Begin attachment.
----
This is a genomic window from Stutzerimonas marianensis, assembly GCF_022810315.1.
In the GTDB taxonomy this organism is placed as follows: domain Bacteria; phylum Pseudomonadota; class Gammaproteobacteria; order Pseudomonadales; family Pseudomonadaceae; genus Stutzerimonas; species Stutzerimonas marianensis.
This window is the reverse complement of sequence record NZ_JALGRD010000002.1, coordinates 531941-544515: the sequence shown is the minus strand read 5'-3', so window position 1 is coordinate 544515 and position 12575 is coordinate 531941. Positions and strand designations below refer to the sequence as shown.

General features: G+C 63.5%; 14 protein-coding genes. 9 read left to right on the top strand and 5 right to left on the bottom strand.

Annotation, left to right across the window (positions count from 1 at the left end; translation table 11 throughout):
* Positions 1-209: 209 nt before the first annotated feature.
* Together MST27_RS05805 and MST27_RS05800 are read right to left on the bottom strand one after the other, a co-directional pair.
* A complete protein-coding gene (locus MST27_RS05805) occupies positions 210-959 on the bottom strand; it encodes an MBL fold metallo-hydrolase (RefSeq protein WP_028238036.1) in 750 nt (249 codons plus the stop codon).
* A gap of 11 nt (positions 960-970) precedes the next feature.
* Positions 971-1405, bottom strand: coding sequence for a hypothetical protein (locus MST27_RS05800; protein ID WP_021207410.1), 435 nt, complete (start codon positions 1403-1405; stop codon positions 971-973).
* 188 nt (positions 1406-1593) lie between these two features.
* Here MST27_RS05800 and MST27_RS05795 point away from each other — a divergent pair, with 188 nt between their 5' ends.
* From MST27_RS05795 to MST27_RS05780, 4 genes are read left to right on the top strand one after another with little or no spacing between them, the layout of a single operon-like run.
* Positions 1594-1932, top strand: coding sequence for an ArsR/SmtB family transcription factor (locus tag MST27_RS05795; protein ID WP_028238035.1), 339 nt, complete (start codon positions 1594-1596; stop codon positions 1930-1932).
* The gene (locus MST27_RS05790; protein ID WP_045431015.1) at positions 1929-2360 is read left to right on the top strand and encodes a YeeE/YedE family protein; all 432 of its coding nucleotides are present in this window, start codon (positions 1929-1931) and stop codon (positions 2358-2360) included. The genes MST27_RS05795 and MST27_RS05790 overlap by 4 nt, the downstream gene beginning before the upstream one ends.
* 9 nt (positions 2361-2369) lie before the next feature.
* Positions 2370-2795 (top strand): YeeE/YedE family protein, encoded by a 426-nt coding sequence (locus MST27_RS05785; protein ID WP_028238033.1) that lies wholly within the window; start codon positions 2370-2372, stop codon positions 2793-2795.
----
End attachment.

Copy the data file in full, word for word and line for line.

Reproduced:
This is a genomic window from Stutzerimonas marianensis, assembly GCF_022810315.1.
In the GTDB taxonomy this organism is placed as follows: domain Bacteria; phylum Pseudomonadota; class Gammaproteobacteria; order Pseudomonadales; family Pseudomonadaceae; genus Stutzerimonas; species Stutzerimonas marianensis.
This window is the reverse complement of sequence record NZ_JALGRD010000002.1, coordinates 531941-544515: the sequence shown is the minus strand read 5'-3', so window position 1 is coordinate 544515 and position 12575 is coordinate 531941. Positions and strand designations below refer to the sequence as shown.

General features: G+C 63.5%; 14 protein-coding genes. 9 read left to right on the top strand and 5 right to left on the bottom strand.

Annotation, left to right across the window (positions count from 1 at the left end; translation table 11 throughout):
* Positions 1-209: 209 nt before the first annotated feature.
* Together MST27_RS05805 and MST27_RS05800 are read right to left on the bottom strand one after the other, a co-directional pair.
* A complete protein-coding gene (locus MST27_RS05805) occupies positions 210-959 on the bottom strand; it encodes an MBL fold metallo-hydrolase (RefSeq protein WP_028238036.1) in 750 nt (249 codons plus the stop codon).
* A gap of 11 nt (positions 960-970) precedes the next feature.
* Positions 971-1405, bottom strand: coding sequence for a hypothetical protein (locus MST27_RS05800; protein ID WP_021207410.1), 435 nt, complete (start codon positions 1403-1405; stop codon positions 971-973).
* 188 nt (positions 1406-1593) lie between these two features.
* Here MST27_RS05800 and MST27_RS05795 point away from each other — a divergent pair, with 188 nt between their 5' ends.
* From MST27_RS05795 to MST27_RS05780, 4 genes are read left to right on the top strand one after another with little or no spacing between them, the layout of a single operon-like run.
* Positions 1594-1932, top strand: coding sequence for an ArsR/SmtB family transcription factor (locus tag MST27_RS05795; protein ID WP_028238035.1), 339 nt, complete (start codon positions 1594-1596; stop codon positions 1930-1932).
* The gene (locus MST27_RS05790; protein ID WP_045431015.1) at positions 1929-2360 is read left to right on the top strand and encodes a YeeE/YedE family protein; all 432 of its coding nucleotides are present in this window, start codon (positions 1929-1931) and stop codon (positions 2358-2360) included. The genes MST27_RS05795 and MST27_RS05790 overlap by 4 nt, the downstream gene beginning before the upstream one ends.
* 9 nt (positions 2361-2369) lie before the next feature.
* Positions 2370-2795 (top strand): YeeE/YedE family protein, encoded by a 426-nt coding sequence (locus MST27_RS05785; protein ID WP_028238033.1) that lies wholly within the window; start codon positions 2370-2372, stop codon positions 2793-2795.